A French lawmaker resigned as National Assembly vice-president on Monday after being accused of sexual harassment by fellow politicians, a rare development in a country where such disputes are usually kept under wraps.
Denis Baupin, who did not surrender his seat as an elected member of the lower house of parliament, rejected the accusations in a statement published on his website.
“Following the accusations in the media, Mr Denis Baupin wants to stress … that these are defamatory and baseless lies,” the statement said, adding he had resigned to protect the reputation of parliament and to defend himself.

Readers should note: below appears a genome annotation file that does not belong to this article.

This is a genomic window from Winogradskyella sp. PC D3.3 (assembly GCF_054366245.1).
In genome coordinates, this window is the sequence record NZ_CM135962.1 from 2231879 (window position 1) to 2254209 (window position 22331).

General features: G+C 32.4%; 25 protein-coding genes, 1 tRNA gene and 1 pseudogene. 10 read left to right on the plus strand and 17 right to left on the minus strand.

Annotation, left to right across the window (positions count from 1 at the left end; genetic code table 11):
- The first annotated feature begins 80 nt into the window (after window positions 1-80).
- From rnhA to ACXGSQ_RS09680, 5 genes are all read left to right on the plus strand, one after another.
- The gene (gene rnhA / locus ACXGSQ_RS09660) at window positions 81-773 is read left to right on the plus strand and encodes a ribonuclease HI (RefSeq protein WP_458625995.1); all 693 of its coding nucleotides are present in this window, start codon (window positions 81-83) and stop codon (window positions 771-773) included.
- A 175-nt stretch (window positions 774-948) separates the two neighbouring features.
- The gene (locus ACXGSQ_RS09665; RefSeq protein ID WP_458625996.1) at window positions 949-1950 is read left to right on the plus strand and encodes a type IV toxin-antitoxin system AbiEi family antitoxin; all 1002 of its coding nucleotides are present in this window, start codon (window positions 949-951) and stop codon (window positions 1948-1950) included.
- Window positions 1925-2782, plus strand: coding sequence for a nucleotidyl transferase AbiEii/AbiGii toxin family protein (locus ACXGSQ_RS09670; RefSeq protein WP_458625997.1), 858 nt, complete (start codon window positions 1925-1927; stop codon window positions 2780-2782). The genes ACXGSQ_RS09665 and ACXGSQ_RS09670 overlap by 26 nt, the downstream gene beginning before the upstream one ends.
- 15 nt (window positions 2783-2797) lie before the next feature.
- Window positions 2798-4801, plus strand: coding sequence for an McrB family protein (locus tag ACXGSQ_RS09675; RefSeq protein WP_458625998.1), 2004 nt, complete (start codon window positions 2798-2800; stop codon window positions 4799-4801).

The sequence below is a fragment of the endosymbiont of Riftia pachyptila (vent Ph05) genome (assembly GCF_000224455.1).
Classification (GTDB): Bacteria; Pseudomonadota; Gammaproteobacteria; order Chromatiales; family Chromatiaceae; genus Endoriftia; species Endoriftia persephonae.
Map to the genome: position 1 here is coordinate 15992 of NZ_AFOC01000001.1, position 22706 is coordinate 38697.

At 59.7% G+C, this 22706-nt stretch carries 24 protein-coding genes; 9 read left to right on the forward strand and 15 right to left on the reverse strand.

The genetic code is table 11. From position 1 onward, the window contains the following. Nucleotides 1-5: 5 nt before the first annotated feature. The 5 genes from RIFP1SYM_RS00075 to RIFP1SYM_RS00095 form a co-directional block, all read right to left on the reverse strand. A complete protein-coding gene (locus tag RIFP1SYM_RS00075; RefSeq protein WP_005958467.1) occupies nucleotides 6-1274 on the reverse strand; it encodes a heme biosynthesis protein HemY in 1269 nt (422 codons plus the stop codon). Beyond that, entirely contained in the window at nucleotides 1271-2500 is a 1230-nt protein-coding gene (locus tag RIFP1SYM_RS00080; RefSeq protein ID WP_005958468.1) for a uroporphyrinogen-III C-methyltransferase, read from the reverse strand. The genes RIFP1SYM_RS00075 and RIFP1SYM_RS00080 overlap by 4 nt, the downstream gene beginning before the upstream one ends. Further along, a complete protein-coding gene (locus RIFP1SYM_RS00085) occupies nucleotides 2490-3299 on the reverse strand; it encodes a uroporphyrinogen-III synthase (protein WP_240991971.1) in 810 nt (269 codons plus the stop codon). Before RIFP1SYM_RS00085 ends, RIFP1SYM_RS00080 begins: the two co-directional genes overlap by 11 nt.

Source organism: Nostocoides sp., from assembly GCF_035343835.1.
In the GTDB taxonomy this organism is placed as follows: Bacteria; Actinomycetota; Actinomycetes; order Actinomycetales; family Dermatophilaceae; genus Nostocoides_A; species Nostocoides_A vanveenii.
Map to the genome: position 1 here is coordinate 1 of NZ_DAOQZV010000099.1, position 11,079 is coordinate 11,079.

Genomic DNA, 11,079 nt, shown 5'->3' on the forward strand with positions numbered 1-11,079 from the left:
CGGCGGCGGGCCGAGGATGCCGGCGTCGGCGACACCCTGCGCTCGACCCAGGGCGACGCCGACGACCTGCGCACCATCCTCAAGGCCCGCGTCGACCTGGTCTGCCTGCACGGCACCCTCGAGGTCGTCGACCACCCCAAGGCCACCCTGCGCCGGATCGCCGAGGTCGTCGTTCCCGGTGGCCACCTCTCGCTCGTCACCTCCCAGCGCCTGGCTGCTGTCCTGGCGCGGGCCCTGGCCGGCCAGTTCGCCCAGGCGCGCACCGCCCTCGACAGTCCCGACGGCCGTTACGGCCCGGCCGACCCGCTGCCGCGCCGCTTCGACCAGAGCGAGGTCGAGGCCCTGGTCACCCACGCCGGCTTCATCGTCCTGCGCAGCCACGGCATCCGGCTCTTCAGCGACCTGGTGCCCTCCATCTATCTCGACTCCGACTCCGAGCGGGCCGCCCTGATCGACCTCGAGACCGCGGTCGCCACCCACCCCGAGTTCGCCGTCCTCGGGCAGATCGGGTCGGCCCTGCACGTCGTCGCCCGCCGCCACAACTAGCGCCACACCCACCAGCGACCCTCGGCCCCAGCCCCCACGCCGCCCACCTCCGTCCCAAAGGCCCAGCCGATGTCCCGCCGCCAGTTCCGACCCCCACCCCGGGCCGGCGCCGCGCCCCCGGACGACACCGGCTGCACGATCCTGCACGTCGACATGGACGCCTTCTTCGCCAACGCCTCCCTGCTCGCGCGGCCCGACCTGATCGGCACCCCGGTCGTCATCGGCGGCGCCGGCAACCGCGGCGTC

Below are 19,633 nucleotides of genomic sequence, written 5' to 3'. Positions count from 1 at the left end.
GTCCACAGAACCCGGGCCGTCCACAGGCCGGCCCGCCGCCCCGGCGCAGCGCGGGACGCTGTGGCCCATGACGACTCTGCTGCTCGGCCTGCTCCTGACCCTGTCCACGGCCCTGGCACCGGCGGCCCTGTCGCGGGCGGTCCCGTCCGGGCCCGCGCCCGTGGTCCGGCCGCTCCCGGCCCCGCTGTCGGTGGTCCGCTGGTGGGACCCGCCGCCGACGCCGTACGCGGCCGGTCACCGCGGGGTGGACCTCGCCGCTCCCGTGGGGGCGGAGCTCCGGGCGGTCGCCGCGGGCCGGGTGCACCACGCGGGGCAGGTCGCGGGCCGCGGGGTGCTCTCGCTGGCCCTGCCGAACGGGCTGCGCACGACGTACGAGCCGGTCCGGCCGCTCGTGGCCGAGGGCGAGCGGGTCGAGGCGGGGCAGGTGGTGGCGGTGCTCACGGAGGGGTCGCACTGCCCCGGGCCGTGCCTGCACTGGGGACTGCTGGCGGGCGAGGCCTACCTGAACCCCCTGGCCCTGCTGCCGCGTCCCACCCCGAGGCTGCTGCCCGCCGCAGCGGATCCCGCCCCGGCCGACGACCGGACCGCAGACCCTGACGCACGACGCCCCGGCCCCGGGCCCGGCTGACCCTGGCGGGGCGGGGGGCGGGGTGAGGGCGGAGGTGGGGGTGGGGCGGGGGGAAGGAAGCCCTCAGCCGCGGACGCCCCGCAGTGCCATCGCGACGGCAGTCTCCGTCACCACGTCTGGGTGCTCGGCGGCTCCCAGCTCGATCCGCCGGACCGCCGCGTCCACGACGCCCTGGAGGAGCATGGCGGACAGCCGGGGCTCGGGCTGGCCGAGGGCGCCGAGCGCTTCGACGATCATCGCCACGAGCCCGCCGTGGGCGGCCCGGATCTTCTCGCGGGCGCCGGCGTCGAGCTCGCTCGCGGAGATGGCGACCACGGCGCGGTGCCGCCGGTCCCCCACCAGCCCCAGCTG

Baupin is the husband of Housing Minister Emmanuelle Cosse. He recently left the pro-environment Greens party over disagreements about strategy.
He came under sudden pressure to resign after female party officials and lawmakers went on the record on Monday in French media to level accusations at him.
Sandrine Rousseau, a Green party spokeswoman, told France Inter radio and Mediapart online media, which first revealed the case, that one day in October 2011, “he pressed me against the wall, holding my breasts and tried to kiss me.”
Lawmaker Isabelle Attard said: “It was an almost daily harassment with provocative, salacious text messages.”
In France, accusations of sexual harassment by politicians rarely come out in the open.